LY: Oh that was "Like a Family", which was a marvelous book. If you are interested in history of the southern cotton mills world. And one of the guys in our community Hall McCorkle was quoted a number of times in that book. As where many others from the North Charlotte community. But, Hall described it very aptly I thought when he said; it`s like a 200-head family. And because you know we shared the good times and we shared the bad times. We shared the, the happy times and the, and the grief times.
BB: And there are a number of things that made that possible not only with the families living together. But more, one of the things Lois I`d like for you to maybe describe is what the street looked like. What the houses looked like. How people had, they all had deep back yards generally. What were, what, what did they have in their back yards? Where did people buy their groceries?
LY: Well, when Mr. Cramer designed the mill he also designed the neighborhood. And he, the officials of Highland Park wanted this to be a self-sustaining. They, they wanted this people to be independent and responsible for their own lives. They did not want a company store. So they had Mr. Stuart Cramer who was well known in, in that period in Charlotte. He designed the business area about two blocks and then each street. But we have discovered that two or three of the streets that he designed where not actually made just where he had them. So we were sort of glad to find that [Laughter] on the maps you know. But anyway he gave, we had grocery stores, we had the cafe`s we had the dry cleaners and we had barbershops we had a, a millinery shop and a, a post office and doctor`s office, pharmacies and all this. And so we, we were able to live as a family group without depending on the mill.
BB: And that was a unique, for people who know something about mill communities oftentimes some of those, the things that you needed were controlled by the people who owned the mills. And so therefore you were really dependent on your job in a way that might not hoist be the most beneficial to your, to the rest of your life. And what about the porches, what kind of things happened on the front porches?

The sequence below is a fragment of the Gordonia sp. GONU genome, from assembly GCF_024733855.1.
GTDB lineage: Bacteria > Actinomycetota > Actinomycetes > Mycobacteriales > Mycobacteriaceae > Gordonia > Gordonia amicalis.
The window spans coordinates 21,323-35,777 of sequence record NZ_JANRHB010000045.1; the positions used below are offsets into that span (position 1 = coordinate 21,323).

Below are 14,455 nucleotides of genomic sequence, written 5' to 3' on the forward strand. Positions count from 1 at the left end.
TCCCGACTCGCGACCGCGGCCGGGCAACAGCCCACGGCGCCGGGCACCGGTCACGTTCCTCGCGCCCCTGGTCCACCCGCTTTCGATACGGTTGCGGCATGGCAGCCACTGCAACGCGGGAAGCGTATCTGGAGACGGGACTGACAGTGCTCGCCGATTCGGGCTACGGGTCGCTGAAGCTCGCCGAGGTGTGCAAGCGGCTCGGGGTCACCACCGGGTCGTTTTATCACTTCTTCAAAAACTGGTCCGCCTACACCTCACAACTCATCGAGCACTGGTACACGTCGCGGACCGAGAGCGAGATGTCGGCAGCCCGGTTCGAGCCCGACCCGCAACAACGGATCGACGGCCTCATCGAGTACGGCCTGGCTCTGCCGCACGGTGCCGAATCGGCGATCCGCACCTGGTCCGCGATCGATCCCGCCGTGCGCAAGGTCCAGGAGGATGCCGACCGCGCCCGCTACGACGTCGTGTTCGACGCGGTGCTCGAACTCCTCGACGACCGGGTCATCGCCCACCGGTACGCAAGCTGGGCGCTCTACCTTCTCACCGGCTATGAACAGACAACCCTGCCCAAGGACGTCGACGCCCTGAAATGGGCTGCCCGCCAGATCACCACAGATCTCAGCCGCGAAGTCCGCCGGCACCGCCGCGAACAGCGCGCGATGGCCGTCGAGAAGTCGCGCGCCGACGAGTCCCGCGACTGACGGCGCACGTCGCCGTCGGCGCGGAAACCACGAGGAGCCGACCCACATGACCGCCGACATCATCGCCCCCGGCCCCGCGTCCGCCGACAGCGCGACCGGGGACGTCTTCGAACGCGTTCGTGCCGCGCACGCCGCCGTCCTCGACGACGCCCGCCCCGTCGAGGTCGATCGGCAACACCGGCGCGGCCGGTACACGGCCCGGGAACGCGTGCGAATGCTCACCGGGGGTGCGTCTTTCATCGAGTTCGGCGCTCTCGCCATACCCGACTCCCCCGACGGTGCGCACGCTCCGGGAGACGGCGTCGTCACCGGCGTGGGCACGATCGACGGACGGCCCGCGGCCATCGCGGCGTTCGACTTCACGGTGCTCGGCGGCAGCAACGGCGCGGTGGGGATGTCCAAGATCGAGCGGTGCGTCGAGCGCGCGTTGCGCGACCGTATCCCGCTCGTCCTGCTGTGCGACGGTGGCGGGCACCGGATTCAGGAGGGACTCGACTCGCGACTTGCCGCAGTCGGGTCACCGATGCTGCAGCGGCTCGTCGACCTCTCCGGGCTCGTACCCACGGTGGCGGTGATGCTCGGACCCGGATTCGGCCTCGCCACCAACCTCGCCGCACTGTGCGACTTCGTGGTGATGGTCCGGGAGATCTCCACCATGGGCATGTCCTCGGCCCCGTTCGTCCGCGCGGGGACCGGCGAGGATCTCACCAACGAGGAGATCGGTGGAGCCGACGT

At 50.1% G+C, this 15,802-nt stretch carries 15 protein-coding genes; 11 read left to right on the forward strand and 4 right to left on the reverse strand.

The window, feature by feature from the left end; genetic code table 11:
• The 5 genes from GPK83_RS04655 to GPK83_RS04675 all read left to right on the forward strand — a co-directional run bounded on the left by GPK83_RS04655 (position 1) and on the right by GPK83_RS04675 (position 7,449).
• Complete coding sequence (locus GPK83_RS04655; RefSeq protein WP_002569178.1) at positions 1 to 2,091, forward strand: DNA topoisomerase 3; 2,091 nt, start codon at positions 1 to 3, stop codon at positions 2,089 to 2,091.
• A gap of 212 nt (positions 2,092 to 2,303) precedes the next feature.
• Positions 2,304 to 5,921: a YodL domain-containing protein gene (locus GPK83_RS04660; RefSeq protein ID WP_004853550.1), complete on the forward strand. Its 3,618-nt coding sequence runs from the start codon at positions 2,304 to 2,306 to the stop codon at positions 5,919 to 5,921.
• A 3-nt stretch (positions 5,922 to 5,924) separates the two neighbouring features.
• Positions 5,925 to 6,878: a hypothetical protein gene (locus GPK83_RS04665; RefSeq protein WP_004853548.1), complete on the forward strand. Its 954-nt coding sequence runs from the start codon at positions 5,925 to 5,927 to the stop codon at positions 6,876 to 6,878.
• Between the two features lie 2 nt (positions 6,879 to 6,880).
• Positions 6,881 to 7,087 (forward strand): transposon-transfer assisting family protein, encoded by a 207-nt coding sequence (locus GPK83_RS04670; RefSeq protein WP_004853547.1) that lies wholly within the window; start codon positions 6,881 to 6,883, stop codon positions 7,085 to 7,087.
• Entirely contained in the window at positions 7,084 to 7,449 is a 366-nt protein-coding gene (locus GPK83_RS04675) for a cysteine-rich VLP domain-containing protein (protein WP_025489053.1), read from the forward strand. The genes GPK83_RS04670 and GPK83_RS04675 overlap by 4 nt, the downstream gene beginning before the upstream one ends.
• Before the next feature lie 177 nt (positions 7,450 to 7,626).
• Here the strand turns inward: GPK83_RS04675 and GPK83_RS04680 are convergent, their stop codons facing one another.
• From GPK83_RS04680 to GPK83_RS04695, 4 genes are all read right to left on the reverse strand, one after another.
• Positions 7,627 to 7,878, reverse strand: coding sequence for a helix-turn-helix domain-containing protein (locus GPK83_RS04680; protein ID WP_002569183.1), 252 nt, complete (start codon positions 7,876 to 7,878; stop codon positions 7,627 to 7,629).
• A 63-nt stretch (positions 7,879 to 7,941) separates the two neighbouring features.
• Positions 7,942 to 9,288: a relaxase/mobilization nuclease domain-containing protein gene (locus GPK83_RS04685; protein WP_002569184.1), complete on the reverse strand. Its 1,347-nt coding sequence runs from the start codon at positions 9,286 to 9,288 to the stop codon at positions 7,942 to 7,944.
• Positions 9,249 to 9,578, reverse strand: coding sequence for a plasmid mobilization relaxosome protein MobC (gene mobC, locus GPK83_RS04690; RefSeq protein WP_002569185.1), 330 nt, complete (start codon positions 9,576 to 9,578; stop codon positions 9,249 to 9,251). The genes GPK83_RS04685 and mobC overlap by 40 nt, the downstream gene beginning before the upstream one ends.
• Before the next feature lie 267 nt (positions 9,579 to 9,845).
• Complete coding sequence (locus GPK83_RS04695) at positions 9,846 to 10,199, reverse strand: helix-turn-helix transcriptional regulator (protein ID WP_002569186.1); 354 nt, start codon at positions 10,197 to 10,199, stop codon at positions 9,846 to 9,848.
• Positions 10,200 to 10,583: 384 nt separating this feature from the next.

LY: Well you know that was before the day of air conditioning. And in the summer of course that`s where you did all of your visiting and, and then--. Our house seemed to be a gathering place; on our front porch and some wonderful stories were told. And I, I really was torn many times between playing with the, the children in the streets, my friends and listening to what was going on the porch. I have always loved to hear family stories and to learn what was going on in the lives of those people on a day-to-day basis. And this is what I remember. Now of course wintertime we of course stayed inside but we still got together and visited that way.
BB: Well, one of the other things that you had mentioned to me before was the role of music.
LY: Oh yes. Not only and in the early days we had what they called an organization called the Woodmen of the World it was a fraternal organization which did a lot for young men. And, and to help them with recreation and things that would be of building character so to speak. But they also had, it was an insurance company. So they had a, a band there in North Charlotte. And we were fortunate enough in the early years to have two bandstands. One which was in an open area beside our church, which was Spencer Memorial Methodist, and another one up on 36th Street. And at that time it was called the Electric Park. And that`s why I was hoping Betsy would have heard Mr. Furr because he talked about some of the trolley cars and some of the parks. And of course the mill had-after the old county home was moved out in 1904 out to the location where University Hospital is, many of you might remember that-the mill built this recreational center for the employees. And they just had all kinds of things, the Wind Little World, a band played there. And many men, well I suppose maybe some of women, I just don`t know if the women. They could play any instrument. And they would get together and, in one another`s homes and play and have dances and Hall McCorkle the one I quoted a minute ago. He played, a minute ago. He played the guitar and so he remembers several people that he played with. And he has given me their names, which I have recorded. I don`t know how many of you know, but I have been working on the history of the North Charlotte community for about three years now. And it`s been absolutely wonderful. The results in pictures, in history and tapes and, you name it I have been working on it. So the music played a very vital part in the North Charlotte community.
BB: Because this was entertainment for people.